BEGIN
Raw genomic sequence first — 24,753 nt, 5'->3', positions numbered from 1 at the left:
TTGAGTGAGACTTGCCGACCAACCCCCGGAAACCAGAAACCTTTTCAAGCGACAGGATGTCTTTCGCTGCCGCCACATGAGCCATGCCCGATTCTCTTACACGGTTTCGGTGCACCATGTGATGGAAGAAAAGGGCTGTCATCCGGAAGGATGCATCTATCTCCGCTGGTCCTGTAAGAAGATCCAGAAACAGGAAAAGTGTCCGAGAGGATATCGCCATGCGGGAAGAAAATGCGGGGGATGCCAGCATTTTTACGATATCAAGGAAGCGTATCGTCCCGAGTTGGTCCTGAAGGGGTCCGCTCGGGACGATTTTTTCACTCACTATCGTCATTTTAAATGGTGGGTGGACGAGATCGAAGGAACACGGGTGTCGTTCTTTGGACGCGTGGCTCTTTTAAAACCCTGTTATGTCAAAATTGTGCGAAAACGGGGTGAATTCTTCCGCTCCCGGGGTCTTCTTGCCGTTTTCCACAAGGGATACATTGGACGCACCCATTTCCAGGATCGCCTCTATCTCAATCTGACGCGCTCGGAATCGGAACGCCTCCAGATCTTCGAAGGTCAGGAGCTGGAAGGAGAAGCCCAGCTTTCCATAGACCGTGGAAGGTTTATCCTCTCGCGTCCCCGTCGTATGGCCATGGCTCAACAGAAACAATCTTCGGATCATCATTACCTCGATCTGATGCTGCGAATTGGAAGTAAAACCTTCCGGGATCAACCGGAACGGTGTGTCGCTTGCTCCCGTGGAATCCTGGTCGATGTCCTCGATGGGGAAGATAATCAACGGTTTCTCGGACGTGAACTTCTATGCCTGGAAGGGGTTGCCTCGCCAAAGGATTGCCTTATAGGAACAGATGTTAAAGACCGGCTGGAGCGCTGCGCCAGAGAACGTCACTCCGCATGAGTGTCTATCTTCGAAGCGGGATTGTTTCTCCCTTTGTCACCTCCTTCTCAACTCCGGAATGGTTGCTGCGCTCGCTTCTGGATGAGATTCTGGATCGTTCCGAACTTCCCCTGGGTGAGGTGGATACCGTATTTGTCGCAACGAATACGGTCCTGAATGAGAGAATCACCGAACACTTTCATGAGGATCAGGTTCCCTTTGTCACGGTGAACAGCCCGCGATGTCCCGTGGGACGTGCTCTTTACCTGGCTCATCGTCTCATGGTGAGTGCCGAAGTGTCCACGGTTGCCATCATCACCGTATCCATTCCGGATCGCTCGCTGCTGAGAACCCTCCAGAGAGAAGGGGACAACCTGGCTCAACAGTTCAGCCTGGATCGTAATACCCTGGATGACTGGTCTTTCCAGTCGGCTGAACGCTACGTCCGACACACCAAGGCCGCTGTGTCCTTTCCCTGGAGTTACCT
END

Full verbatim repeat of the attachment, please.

Raw genomic sequence first — 24,753 nt, 5'->3', positions numbered from 1 at the left:
TTGAGTGAGACTTGCCGACCAACCCCCGGAAACCAGAAACCTTTTCAAGCGACAGGATGTCTTTCGCTGCCGCCACATGAGCCATGCCCGATTCTCTTACACGGTTTCGGTGCACCATGTGATGGAAGAAAAGGGCTGTCATCCGGAAGGATGCATCTATCTCCGCTGGTCCTGTAAGAAGATCCAGAAACAGGAAAAGTGTCCGAGAGGATATCGCCATGCGGGAAGAAAATGCGGGGGATGCCAGCATTTTTACGATATCAAGGAAGCGTATCGTCCCGAGTTGGTCCTGAAGGGGTCCGCTCGGGACGATTTTTTCACTCACTATCGTCATTTTAAATGGTGGGTGGACGAGATCGAAGGAACACGGGTGTCGTTCTTTGGACGCGTGGCTCTTTTAAAACCCTGTTATGTCAAAATTGTGCGAAAACGGGGTGAATTCTTCCGCTCCCGGGGTCTTCTTGCCGTTTTCCACAAGGGATACATTGGACGCACCCATTTCCAGGATCGCCTCTATCTCAATCTGACGCGCTCGGAATCGGAACGCCTCCAGATCTTCGAAGGTCAGGAGCTGGAAGGAGAAGCCCAGCTTTCCATAGACCGTGGAAGGTTTATCCTCTCGCGTCCCCGTCGTATGGCCATGGCTCAACAGAAACAATCTTCGGATCATCATTACCTCGATCTGATGCTGCGAATTGGAAGTAAAACCTTCCGGGATCAACCGGAACGGTGTGTCGCTTGCTCCCGTGGAATCCTGGTCGATGTCCTCGATGGGGAAGATAATCAACGGTTTCTCGGACGTGAACTTCTATGCCTGGAAGGGGTTGCCTCGCCAAAGGATTGCCTTATAGGAACAGATGTTAAAGACCGGCTGGAGCGCTGCGCCAGAGAACGTCACTCCGCATGAGTGTCTATCTTCGAAGCGGGATTGTTTCTCCCTTTGTCACCTCCTTCTCAACTCCGGAATGGTTGCTGCGCTCGCTTCTGGATGAGATTCTGGATCGTTCCGAACTTCCCCTGGGTGAGGTGGATACCGTATTTGTCGCAACGAATACGGTCCTGAATGAGAGAATCACCGAACACTTTCATGAGGATCAGGTTCCCTTTGTCACGGTGAACAGCCCGCGATGTCCCGTGGGACGTGCTCTTTACCTGGCTCATCGTCTCATGGTGAGTGCCGAAGTGTCCACGGTTGCCATCATCACCGTATCCATTCCGGATCGCTCGCTGCTGAGAACCCTCCAGAGAGAAGGGGACAACCTGGCTCAACAGTTCAGCCTGGATCGTAATACCCTGGATGACTGGTCTTTCCAGTCGGCTGAACGCTACGTCCGACACACCAAGGCCGCTGTGTCCTTTCCCTGGAGTTACCT